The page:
Living With Polio

Swelling of Legs

Post-Polio Health, Volume 27, Number 4, Fall 2011
Ask Dr. Maynard
Frederick M. Maynard, MD

Question: I had polio in 1940. With treatment and exercise I was able to live a “normal” life and taught school for many years. At age 50, I started having new weakness. I am now 79 and my legs have shown greater weakness. I wear a full brace on my left leg and a short brace on my right leg. Lately I have been falling even with my walker. My left leg is very swollen but medical tests do not show anything. Could the late effects of polio be causing the swelling?

Answer: There are many reasons why leg swelling can occur. They all involve fluid retention, and usually the mechanistic cause is inadequate “return flow” of blood carrying fluid out of the leg and back to the heart. If you have had slowly worsening weakness now for many years and at age 79 require a left long leg brace, most likely you have swelling in that leg from inadequate muscle contraction pumping blood back out of the leg when you are upright. This is especially likely to be the explanation if the problem has developed gradually along with slowly increasing post-polio leg weakness and if it is worse later in the day than in the morning (after the leg has been elevated overnight in bed which drains out fluid).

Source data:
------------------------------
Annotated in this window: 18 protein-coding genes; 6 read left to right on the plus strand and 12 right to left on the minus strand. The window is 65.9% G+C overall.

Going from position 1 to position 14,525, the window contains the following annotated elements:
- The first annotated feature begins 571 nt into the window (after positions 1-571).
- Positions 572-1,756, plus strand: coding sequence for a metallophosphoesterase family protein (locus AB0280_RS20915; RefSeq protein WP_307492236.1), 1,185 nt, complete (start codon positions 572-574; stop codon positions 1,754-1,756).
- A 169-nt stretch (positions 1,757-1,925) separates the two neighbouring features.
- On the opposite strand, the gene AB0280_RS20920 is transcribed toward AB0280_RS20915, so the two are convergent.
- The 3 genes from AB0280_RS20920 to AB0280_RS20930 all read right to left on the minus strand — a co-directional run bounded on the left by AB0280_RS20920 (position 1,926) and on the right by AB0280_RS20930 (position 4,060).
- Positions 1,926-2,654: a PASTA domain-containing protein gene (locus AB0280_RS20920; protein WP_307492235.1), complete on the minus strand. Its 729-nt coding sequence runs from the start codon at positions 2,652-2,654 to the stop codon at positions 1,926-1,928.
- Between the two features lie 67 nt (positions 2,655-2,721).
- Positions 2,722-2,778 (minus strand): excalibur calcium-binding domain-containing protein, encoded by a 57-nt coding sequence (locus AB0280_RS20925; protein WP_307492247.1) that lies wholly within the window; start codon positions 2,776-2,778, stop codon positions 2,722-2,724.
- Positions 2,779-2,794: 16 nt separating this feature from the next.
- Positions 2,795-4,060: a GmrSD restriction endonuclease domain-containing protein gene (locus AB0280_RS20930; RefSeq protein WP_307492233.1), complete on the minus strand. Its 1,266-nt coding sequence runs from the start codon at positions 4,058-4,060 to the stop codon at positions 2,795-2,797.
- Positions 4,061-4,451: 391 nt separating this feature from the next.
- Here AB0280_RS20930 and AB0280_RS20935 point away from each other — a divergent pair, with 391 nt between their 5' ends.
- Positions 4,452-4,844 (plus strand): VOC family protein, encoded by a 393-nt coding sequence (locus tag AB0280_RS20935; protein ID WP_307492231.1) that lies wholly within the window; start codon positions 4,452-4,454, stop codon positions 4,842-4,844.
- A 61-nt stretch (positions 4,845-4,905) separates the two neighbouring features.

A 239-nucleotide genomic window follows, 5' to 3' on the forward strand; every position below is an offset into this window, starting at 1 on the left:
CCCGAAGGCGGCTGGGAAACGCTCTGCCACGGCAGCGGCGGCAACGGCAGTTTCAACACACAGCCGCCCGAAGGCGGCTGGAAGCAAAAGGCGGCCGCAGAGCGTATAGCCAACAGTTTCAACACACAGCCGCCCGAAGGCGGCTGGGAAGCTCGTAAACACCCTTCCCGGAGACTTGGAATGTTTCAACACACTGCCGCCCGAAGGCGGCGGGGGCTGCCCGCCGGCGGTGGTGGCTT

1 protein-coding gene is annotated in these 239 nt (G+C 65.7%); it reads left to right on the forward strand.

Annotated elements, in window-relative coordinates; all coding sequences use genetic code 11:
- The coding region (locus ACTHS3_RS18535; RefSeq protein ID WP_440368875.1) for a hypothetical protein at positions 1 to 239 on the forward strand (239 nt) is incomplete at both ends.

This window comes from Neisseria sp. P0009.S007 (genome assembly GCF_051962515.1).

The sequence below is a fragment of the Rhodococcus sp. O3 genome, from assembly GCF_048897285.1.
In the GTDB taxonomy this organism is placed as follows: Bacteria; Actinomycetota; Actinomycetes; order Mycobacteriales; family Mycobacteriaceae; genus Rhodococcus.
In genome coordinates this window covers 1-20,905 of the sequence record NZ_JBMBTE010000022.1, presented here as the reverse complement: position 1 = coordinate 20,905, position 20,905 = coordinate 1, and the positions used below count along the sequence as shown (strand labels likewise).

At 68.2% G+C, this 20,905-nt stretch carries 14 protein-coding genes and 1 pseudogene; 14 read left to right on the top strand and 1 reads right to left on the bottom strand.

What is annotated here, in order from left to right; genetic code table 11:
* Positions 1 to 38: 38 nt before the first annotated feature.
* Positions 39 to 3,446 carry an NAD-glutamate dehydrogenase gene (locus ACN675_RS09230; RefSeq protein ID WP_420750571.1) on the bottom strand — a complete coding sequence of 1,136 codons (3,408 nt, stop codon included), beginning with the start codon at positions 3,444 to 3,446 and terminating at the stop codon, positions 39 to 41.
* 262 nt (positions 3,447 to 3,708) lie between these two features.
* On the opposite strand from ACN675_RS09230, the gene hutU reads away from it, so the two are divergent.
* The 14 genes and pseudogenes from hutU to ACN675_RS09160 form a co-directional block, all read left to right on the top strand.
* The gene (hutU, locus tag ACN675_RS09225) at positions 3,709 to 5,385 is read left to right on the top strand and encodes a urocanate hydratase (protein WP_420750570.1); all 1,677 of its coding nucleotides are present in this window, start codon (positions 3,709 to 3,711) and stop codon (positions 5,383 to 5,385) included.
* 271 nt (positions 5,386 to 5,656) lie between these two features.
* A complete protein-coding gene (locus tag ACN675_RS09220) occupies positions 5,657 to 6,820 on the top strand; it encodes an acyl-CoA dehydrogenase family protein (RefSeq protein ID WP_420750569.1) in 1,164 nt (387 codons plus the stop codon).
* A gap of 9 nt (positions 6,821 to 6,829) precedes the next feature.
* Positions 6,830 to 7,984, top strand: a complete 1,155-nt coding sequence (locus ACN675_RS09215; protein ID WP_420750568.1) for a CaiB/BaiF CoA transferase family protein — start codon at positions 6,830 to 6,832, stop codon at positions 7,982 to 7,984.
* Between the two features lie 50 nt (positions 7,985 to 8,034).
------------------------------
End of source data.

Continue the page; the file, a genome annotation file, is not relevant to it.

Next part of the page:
Other common causes for leg swelling are open sores on the foot/leg which can result in lymphedema (excessive fluid production in soft tissues around the sore) and kidney or heart problems that lead to excessive salt and water retention throughout the body, especially in the legs when you are up. In the latter case, there should be swelling in both legs, even if there is more in the weaker left leg where there is less muscle action to pump blood out. Often in older people there is more than one contributing factor to leg swelling.

If swelling appears rather suddenly in one leg only, especially if that leg also becomes painful and red, then you should see a doctor as soon as possible to test for a blood clot in a leg vein. Venous blood clots block the vein from draining blood out of the leg which results in swelling.

The mainstays of management for the symptom of leg swelling, especially when other direct causes are not found, include restricting salt intake, leg elevation as much as possible, and wearing support stockings or using leg wraps. It is important to control leg swelling because it will otherwise gradually worsen and sooner or later lead to additional problems (like open sores/ ulcers, heaviness of the leg that makes it harder to get around, poor fitting of shoes and braces and blood clots, among others).

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